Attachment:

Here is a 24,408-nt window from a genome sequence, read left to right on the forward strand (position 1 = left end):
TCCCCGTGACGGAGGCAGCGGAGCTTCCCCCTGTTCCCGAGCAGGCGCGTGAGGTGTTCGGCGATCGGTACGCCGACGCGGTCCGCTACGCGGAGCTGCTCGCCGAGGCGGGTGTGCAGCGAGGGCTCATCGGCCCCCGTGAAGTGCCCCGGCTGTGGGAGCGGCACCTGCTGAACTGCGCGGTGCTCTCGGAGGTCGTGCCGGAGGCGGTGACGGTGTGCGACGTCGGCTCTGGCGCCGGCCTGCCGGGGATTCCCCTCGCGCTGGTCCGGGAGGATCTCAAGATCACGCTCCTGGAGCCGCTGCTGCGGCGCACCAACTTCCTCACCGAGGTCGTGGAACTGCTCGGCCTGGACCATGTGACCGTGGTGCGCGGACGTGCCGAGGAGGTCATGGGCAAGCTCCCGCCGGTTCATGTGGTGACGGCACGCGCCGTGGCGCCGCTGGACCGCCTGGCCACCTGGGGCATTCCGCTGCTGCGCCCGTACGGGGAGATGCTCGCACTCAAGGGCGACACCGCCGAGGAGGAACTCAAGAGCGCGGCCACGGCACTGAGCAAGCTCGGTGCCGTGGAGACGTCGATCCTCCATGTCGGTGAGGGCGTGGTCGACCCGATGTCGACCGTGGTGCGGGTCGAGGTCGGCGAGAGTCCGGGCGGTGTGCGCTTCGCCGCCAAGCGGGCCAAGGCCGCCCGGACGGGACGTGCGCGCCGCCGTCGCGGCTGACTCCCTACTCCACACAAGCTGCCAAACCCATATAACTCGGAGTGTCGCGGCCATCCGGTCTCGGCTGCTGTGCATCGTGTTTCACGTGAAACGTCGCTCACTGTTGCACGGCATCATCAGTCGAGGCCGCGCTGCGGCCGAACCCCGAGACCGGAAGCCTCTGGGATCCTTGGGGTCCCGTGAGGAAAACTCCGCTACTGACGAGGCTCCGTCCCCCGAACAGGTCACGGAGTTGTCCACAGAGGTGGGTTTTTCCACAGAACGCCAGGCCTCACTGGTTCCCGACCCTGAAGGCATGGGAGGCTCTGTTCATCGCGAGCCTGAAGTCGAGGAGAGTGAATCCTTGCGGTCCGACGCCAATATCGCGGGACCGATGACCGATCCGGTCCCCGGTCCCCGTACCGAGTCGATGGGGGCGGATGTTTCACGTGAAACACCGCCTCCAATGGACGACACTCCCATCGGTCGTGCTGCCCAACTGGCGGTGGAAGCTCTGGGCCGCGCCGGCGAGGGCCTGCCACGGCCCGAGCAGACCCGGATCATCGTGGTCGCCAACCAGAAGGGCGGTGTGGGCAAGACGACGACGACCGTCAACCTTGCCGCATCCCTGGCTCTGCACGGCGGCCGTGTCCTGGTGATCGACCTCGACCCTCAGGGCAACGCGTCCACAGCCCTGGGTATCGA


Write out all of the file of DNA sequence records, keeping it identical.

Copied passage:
Here is a 24,408-nt window from a genome sequence, read left to right on the forward strand (position 1 = left end):
TCCCCGTGACGGAGGCAGCGGAGCTTCCCCCTGTTCCCGAGCAGGCGCGTGAGGTGTTCGGCGATCGGTACGCCGACGCGGTCCGCTACGCGGAGCTGCTCGCCGAGGCGGGTGTGCAGCGAGGGCTCATCGGCCCCCGTGAAGTGCCCCGGCTGTGGGAGCGGCACCTGCTGAACTGCGCGGTGCTCTCGGAGGTCGTGCCGGAGGCGGTGACGGTGTGCGACGTCGGCTCTGGCGCCGGCCTGCCGGGGATTCCCCTCGCGCTGGTCCGGGAGGATCTCAAGATCACGCTCCTGGAGCCGCTGCTGCGGCGCACCAACTTCCTCACCGAGGTCGTGGAACTGCTCGGCCTGGACCATGTGACCGTGGTGCGCGGACGTGCCGAGGAGGTCATGGGCAAGCTCCCGCCGGTTCATGTGGTGACGGCACGCGCCGTGGCGCCGCTGGACCGCCTGGCCACCTGGGGCATTCCGCTGCTGCGCCCGTACGGGGAGATGCTCGCACTCAAGGGCGACACCGCCGAGGAGGAACTCAAGAGCGCGGCCACGGCACTGAGCAAGCTCGGTGCCGTGGAGACGTCGATCCTCCATGTCGGTGAGGGCGTGGTCGACCCGATGTCGACCGTGGTGCGGGTCGAGGTCGGCGAGAGTCCGGGCGGTGTGCGCTTCGCCGCCAAGCGGGCCAAGGCCGCCCGGACGGGACGTGCGCGCCGCCGTCGCGGCTGACTCCCTACTCCACACAAGCTGCCAAACCCATATAACTCGGAGTGTCGCGGCCATCCGGTCTCGGCTGCTGTGCATCGTGTTTCACGTGAAACGTCGCTCACTGTTGCACGGCATCATCAGTCGAGGCCGCGCTGCGGCCGAACCCCGAGACCGGAAGCCTCTGGGATCCTTGGGGTCCCGTGAGGAAAACTCCGCTACTGACGAGGCTCCGTCCCCCGAACAGGTCACGGAGTTGTCCACAGAGGTGGGTTTTTCCACAGAACGCCAGGCCTCACTGGTTCCCGACCCTGAAGGCATGGGAGGCTCTGTTCATCGCGAGCCTGAAGTCGAGGAGAGTGAATCCTTGCGGTCCGACGCCAATATCGCGGGACCGATGACCGATCCGGTCCCCGGTCCCCGTACCGAGTCGATGGGGGCGGATGTTTCACGTGAAACACCGCCTCCAATGGACGACACTCCCATCGGTCGTGCTGCCCAACTGGCGGTGGAAGCTCTGGGCCGCGCCGGCGAGGGCCTGCCACGGCCCGAGCAGACCCGGATCATCGTGGTCGCCAACCAGAAGGGCGGTGTGGGCAAGACGACGACGACCGTCAACCTTGCCGCATCCCTGGCTCTGCACGGCGGCCGTGTCCTGGTGATCGACCTCGACCCTCAGGGCAACGCGTCCACAGCCCTGGGTATCGA